Installing Turtlebot 3 simulator in Ubuntu 14.04

Installing the Turtlebot 3 simulator in ROS Kinetic is well documented in their website, but is it still possible to try out the simulator on Ubuntu 14.04 with  ROS Indigo instead? After tweaking around with the Turtlebot 3 simulator, it was actually possible to run it with ROS Indigo.

Turtlebot 3 – Overview

The Turtlebot Series is designed to be a low-cost, personal robotic kit that operates under open source software (like ROS).  The difference with the new Turtlebot compared to its predecessor (Turtlebot & Turtlebot 2) is that it is much more smaller, modular and cheaper.  Other than that, it also comes in 2 versions: Burger & Waffle. (Depends on your appetite) The Burger  is a smaller version powered with Raspberry Pi 3, whereas the Waffle is a “bigger & flatter” version of Burger that is powered by Intel Joule (instead of the Raspberry Pi) with the addition of Intel’s RealSense 3D Sensor. To summarise, here is a comparison of the 2 versions:

Prerequisites

Before moving on to the tutorial,  this guide is written with the assumption that you:

  • Installed a 64-bit version of Ubuntu 14.04 (or variant) with ROS Indigo (ros-indigo-desktop-full version) and Gazebo 2.2, with the ROS environment configured.
  • Understands Basic Linux commands to perform simple terminal-base operations.
  • Went through the ROS Tutorials.
  • Have prior experience of handling/and using ROS. (A bit of Gazebo knowledge will also help)
  • [Optional] Have software debugging experiences. (This would definitely be useful)

If not, here are some links you can visit:

It is possible to jump straight into the tutorial if you are lazy/excited to get things working, but it would be better to master the basics first as it will save you time in the long run.

You have been warned.

When you think you are ready, let’s begin with the tutorial!

Workspace

It is recommended that you create a new workspace for the simulator. Let’s create a new workspace called tb3_ws:

After that, run catkin_make & then source the workspace:

(If you do not want to manually source the workspace everytime, you can choose to add the source portion in ~/.bashrc)

 

ROS Packages

System

The following packages are required to be installed system-wide:

To do so, run the following commands:

 

Local

We’ll be using the git command to download the repositories hosted in Github into the tb3_ws. (If git command is not found, installed it via: $ sudo apt-get install git) Here are the packages that would be used:

  • turtlebot3
  • turtlebot3_msgs
  • turtlebot3_simulations
  • teleop_twist_keyboard: For keyboard teleoperation

Download the packages/repositories into the workspace:

The following files should be created:

After cloning all the required packages, compile them via catkin_make.

 

Modification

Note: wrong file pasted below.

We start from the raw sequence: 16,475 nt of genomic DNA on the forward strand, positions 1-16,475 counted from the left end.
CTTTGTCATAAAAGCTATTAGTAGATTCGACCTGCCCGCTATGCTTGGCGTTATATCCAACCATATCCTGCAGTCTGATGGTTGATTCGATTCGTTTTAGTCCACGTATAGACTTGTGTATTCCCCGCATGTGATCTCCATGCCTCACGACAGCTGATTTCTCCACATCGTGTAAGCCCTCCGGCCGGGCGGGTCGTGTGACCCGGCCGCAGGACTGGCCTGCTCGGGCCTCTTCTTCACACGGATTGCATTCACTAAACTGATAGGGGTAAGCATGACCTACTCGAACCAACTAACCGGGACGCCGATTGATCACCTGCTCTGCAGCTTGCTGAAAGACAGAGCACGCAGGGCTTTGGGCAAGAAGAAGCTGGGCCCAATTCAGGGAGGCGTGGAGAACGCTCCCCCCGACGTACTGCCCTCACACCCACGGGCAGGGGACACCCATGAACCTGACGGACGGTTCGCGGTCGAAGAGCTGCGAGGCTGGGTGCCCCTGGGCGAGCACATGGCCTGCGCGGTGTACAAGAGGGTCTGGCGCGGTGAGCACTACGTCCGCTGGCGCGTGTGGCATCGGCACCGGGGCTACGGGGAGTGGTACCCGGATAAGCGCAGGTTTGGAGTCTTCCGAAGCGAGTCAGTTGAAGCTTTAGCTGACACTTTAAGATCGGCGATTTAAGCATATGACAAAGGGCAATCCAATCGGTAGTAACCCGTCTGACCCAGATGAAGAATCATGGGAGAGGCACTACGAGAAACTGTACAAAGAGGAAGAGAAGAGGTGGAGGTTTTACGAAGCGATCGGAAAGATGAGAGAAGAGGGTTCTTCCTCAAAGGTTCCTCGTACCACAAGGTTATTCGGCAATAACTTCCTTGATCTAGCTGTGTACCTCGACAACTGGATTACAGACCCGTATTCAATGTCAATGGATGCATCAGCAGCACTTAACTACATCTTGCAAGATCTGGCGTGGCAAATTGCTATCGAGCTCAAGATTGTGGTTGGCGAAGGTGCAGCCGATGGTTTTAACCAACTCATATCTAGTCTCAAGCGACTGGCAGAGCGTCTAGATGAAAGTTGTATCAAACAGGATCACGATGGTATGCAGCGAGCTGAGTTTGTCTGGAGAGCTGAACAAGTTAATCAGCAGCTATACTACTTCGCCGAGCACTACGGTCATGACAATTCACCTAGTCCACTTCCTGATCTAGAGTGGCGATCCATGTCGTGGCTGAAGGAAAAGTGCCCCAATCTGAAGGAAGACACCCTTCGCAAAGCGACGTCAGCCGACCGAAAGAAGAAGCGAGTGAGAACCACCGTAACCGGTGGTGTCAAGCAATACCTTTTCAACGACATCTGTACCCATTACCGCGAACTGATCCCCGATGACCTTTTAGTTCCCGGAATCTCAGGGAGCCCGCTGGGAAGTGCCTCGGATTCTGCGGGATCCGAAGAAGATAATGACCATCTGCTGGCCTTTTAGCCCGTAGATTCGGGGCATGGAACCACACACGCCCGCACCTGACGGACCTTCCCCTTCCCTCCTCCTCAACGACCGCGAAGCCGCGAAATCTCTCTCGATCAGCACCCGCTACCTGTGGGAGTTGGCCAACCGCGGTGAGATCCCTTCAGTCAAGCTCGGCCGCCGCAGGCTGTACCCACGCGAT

There is only some modification that is require on the gazebo file of the turtlebot. Open up the following files:

  • ~/tb3_ws/src/turtlebot3/turtlebot3_description/urdf/turtlebot3_burger.gazebo.xacro
  • ~/tb3_ws/src/turtlebot3/turtlebot3_description/urdf/turtlebot3_waffle.gazebo.xacro

And search for the <visualize> tag in it. Comment them out, for example, change the tag from:

To:

Save the files. After commenting the tags, go back to the waffle model file (turtlebot3_waffle.gazebo.xacro). As ROS Indigo does not know how to process the $(arg var) input, we’ll have to switch it back to ${var} instead.  There are 2 changes that needs to be made.

At line 119, change:

To:

And at line 136, change:

To:

After modification, save the files. With all the modifications done, we are now ready to move on to Gazebo.

 

Gazebo

Copying the model

To use the Turtlebot model,  we’ll first have to copy the models into the ~/.gazebo directory.

Ensure that the /.gazebo/models/ exists before performing the above operation!

To do so, we can run the following command:

Or you can do it graphically via the file browser/explorer.

Exporting the model type

Before running Gazebo, you’ll have to specify which Turtlebot type (burger or waffle) you would like to use. Therefore,  we’ll have to export the preferred model to the environment variable (TURTLEBOT3_MODEL):

replacing {type} with your choice: burger or waffle. For example, if you decide to launch burger, your command will look like this:

After exporting the environment variable, we can now launch Gazebo.

Launching via roslaunch

To launch Gazebo, we’ll launch turtlebot3_world.launch, which will launch Gazebo& spawn Turtlebot . (before that, ensure that the tb3_workspace has been source-d!)

And viola! You now have the Turtlebot 3 running in Gazebo!

To visualize the data from Gazebo, you can start Rviz:

Keyboard Teleop

To move the Turtlebot around in the simulator, we’ll use a keyboard teleop program to do so:

 

Troubleshooting

[turtlebot3_world.launch] is neither a launch file

[turtlebot3_world.launch] is neither a launch file in package [turtlebot3_gazebo] nor is [turtlebot3_gazebo] a launch file name The traceback for the exception was written to the log file

The workspace was not source, you can do so by running the following line:

 

‘TURTLEBOT3_MODEL’ is not set

Invalid <arg> tag: environment variable ‘TURTLEBOT3_MODEL’ is not set. Arg xml is <arg default=”$(env TURTLEBOT3_MODEL)” doc=”model type [burger, waffle]” name=”model”/> The traceback for the exception was written to the log file

You probably forgotten to set the environment variable! Refer to Exporting the model type section to set the environment variable.

 

Sources

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